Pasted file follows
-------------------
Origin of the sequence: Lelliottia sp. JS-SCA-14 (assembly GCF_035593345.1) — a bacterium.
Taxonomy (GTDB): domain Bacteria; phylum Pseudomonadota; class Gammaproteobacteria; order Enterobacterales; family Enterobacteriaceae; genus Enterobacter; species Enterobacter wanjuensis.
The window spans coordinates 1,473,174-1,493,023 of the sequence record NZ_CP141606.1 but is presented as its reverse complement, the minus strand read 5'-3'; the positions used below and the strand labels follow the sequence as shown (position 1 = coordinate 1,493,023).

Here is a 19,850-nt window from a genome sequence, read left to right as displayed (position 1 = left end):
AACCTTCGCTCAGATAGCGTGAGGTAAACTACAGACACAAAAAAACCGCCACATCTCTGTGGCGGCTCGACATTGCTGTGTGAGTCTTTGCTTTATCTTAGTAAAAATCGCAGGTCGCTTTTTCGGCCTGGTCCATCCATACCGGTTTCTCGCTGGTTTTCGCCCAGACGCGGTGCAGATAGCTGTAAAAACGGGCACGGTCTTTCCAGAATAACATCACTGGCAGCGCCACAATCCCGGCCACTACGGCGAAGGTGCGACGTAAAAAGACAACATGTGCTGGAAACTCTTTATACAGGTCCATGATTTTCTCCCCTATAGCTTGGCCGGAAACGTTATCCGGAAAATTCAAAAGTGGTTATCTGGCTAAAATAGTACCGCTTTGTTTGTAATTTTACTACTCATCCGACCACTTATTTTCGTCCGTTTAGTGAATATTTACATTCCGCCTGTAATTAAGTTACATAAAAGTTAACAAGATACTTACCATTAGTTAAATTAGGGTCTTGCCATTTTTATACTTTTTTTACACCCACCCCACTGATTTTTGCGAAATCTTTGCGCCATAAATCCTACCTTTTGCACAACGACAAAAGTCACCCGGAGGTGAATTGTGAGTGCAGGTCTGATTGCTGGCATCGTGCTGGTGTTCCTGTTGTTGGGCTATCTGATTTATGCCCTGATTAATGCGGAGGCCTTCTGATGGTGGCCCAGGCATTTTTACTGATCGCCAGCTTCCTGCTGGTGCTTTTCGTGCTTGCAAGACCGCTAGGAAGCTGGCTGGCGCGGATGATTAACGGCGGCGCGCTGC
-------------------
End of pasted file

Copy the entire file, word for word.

Origin of the sequence: Lelliottia sp. JS-SCA-14 (assembly GCF_035593345.1) — a bacterium.
Taxonomy (GTDB): domain Bacteria; phylum Pseudomonadota; class Gammaproteobacteria; order Enterobacterales; family Enterobacteriaceae; genus Enterobacter; species Enterobacter wanjuensis.
The window spans coordinates 1,473,174-1,493,023 of the sequence record NZ_CP141606.1 but is presented as its reverse complement, the minus strand read 5'-3'; the positions used below and the strand labels follow the sequence as shown (position 1 = coordinate 1,493,023).

Here is a 19,850-nt window from a genome sequence, read left to right as displayed (position 1 = left end):
AACCTTCGCTCAGATAGCGTGAGGTAAACTACAGACACAAAAAAACCGCCACATCTCTGTGGCGGCTCGACATTGCTGTGTGAGTCTTTGCTTTATCTTAGTAAAAATCGCAGGTCGCTTTTTCGGCCTGGTCCATCCATACCGGTTTCTCGCTGGTTTTCGCCCAGACGCGGTGCAGATAGCTGTAAAAACGGGCACGGTCTTTCCAGAATAACATCACTGGCAGCGCCACAATCCCGGCCACTACGGCGAAGGTGCGACGTAAAAAGACAACATGTGCTGGAAACTCTTTATACAGGTCCATGATTTTCTCCCCTATAGCTTGGCCGGAAACGTTATCCGGAAAATTCAAAAGTGGTTATCTGGCTAAAATAGTACCGCTTTGTTTGTAATTTTACTACTCATCCGACCACTTATTTTCGTCCGTTTAGTGAATATTTACATTCCGCCTGTAATTAAGTTACATAAAAGTTAACAAGATACTTACCATTAGTTAAATTAGGGTCTTGCCATTTTTATACTTTTTTTACACCCACCCCACTGATTTTTGCGAAATCTTTGCGCCATAAATCCTACCTTTTGCACAACGACAAAAGTCACCCGGAGGTGAATTGTGAGTGCAGGTCTGATTGCTGGCATCGTGCTGGTGTTCCTGTTGTTGGGCTATCTGATTTATGCCCTGATTAATGCGGAGGCCTTCTGATGGTGGCCCAGGCATTTTTACTGATCGCCAGCTTCCTGCTGGTGCTTTTCGTGCTTGCAAGACCGCTAGGAAGCTGGCTGGCGCGGATGATTAACGGCGGCGCGCTGC